After dispensing the Montana Grizzlies, the Syracuse Orange move on to face the Bears.
At approximately 9:40 Eastern Time Saturday night, the Orange tip against the Cal Bears, who became yet another No. 12 seed to knock off a No. 5 seed by beating UNLV, 64-61.
Cal finished 21-11 this season, including a 12-6 Pac-12 record. Their most noteworthy stat of the season may have been giving up 81 points in losing to Wisconsin. The Badgers are a plodding team as evidenced by their 66.2 points-per-game average, which ranked 206th in the NCAA.
Cal did have an impressive seven-game win streak late in the season with nice wins over Arizona, UCLA and Oregon.
So, what will the Orange need to do to beat the Bears?
I'm glad you asked. I've picked the five keys to winning this game for Syracuse. My choices are based on what has made Syracuse successful this season, what can be leveraged from the Montana win and how they apply to Cal.
Defense doesn't take a night off. Even if you have an off-shooting game, you can work hard on defense and make something happen.
The Orange have embraced defense this season. Playing hard defense is what kept the Orange in games during that horrendous, traumatizing-to-fans offensive stretch toward the end of the season.
Montana came into the game against the Orange shooting a decent 38.5 percent from three-point range. The Grizzlies limped away after a 4-of-31 shooting night from beyond the arc. Overall Montana shot just 11-of-54 from the field.
Yes, we're all tired of talking about the Orange's shooting woes. Once again, we will review the concept of getting closer to the basket to make more shots.
Syracuse has always used its defense to trigger its offense. The Orange used 12 steals against Montana to get out and run, which led to transition points. Brandon Triche led the way with four steals while Michael Carter-Williams grabbed three.
The most important factor in beating Cal will be hard, aggressive, suffocating defense that leads to transition points for the Orange.
Another way to ease the need to make outside shots is the get the ball inside--here we go again--for closer shots.
The Orange only took 11 three-point shots against Montana, making five. They pounded the ball inside and got a typical nice game from C.J. Fair with 13 points and three rebounds.
The difference in the Orange inside game was the emergence of the two big McDonald's All-Americans.
Rakeem Christmas hasn't shown enough assertiveness inside this season, but really worked on that against Montana. Rak scored nine and pulled down five rebounds while playing with force.
The surprise of the night was DaJuan Coleman, who played 15 minutes, scored 12 points and grabbed six rebounds.
Fair has been there all year but needs the contributions of Christmas, Coleman and Baye Moussa Keita.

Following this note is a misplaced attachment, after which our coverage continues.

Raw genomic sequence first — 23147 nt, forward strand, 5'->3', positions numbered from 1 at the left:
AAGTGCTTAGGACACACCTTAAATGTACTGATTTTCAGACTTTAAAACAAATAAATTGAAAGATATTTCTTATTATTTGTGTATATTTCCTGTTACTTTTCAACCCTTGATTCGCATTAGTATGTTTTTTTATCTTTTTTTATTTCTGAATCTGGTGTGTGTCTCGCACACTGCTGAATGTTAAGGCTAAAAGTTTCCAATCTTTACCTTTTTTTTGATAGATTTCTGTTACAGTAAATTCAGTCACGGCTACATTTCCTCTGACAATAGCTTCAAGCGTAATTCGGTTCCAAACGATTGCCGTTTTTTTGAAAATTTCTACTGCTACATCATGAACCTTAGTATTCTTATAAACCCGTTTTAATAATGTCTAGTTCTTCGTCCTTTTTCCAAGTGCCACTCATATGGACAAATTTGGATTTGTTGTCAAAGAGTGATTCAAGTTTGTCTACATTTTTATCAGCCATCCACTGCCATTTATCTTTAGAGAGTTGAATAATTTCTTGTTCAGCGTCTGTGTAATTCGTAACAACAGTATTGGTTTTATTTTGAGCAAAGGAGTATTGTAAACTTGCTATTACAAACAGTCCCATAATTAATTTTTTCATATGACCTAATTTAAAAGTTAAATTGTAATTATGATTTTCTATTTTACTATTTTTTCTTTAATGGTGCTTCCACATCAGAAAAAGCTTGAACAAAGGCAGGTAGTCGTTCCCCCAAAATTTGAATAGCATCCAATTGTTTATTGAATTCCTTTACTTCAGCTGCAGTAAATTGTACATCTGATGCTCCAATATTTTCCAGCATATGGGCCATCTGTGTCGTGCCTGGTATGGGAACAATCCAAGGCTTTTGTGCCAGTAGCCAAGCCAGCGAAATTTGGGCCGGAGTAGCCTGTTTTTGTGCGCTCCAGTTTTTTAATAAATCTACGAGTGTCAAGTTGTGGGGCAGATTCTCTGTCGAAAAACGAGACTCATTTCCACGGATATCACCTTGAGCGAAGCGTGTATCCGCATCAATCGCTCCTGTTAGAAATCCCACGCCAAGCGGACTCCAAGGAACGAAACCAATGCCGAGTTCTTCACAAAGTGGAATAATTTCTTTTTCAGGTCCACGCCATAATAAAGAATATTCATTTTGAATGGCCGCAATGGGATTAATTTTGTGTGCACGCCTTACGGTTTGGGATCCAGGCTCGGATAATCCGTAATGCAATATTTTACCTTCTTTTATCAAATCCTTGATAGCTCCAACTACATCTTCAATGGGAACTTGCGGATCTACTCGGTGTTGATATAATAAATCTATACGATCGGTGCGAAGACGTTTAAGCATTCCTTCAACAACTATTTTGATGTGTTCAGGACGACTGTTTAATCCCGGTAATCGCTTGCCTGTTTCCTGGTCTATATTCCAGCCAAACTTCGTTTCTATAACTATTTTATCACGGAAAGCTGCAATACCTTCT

Again, everything is related. Better inside play will open the floor and give the Orange perimeter shooters better looks, which will lead to more baskets.
The improved inside scoring needs to be there against Cal.
It seems impossible to believe that the same Orange who couldn't hit the rim down the stretch in the regular season made 27 of 52 shots from the field against Montana for 51 percent shooting. They made 22 of 31 free throws for 70 percent and were a very efficient 5-of-11 from three-point range for 45 percent.
The Orange have to continue to make shots against the Bears. It starts with Brandon Triche, with start being the operative word. When Brandon hits early it relaxes him for the rest of the game. He made his first shot, a three, and finished 5-of-6 from the field and 8-of-10 from the line for a game-high 20 points against Montana.
His accuracy spread as Fair hit 5-of-8 Christmas 4-of-6 and Carter-Williams 2-of-3.
The more the ball goes in the basket against Cal, the better the chances for an Orange win.
There have been times this season that the Orange offense has been stagnant and ball movement virtually nonexistent.
Syracuse needs to move the ball and work it inside to get easier shots rather than settling for long threes. That happened tonight against Montana.
The Orange had 21 assists and only eight turnovers, which is just outstanding. The starting backcourt led the way as Michael Carter-Williams had nine dimes and Brandon Triche had four.
Standing around and settling for threes will get the Orange beat against Cal.
The Bears rely on two players to do the bulk of their scoring as Alan Crabbe averages 18.7 points per game while Justin Cobbs scores 15.4. Third on the team is Richard Solomon at 8.5 points per game.
The Orange defense has to locate Crabbe and Cobbs and make sure they don't beat them. Sometimes the Orange 2-3 zone has difficulty stopping specific players.
With the exception of one player, Georgetown shot 7-of-35 at the Dome. That sounds like a win to me. Unfortunately, the Orange lost sight of Otto Porter, who shot 12-of-19 in scoring 33 points and virtually beat Syracuse single-handedly.
Pay attention now, Orange...find No. 23 Crabbe and No. 1 Cobbs. Find them. Stick to them. Stop them.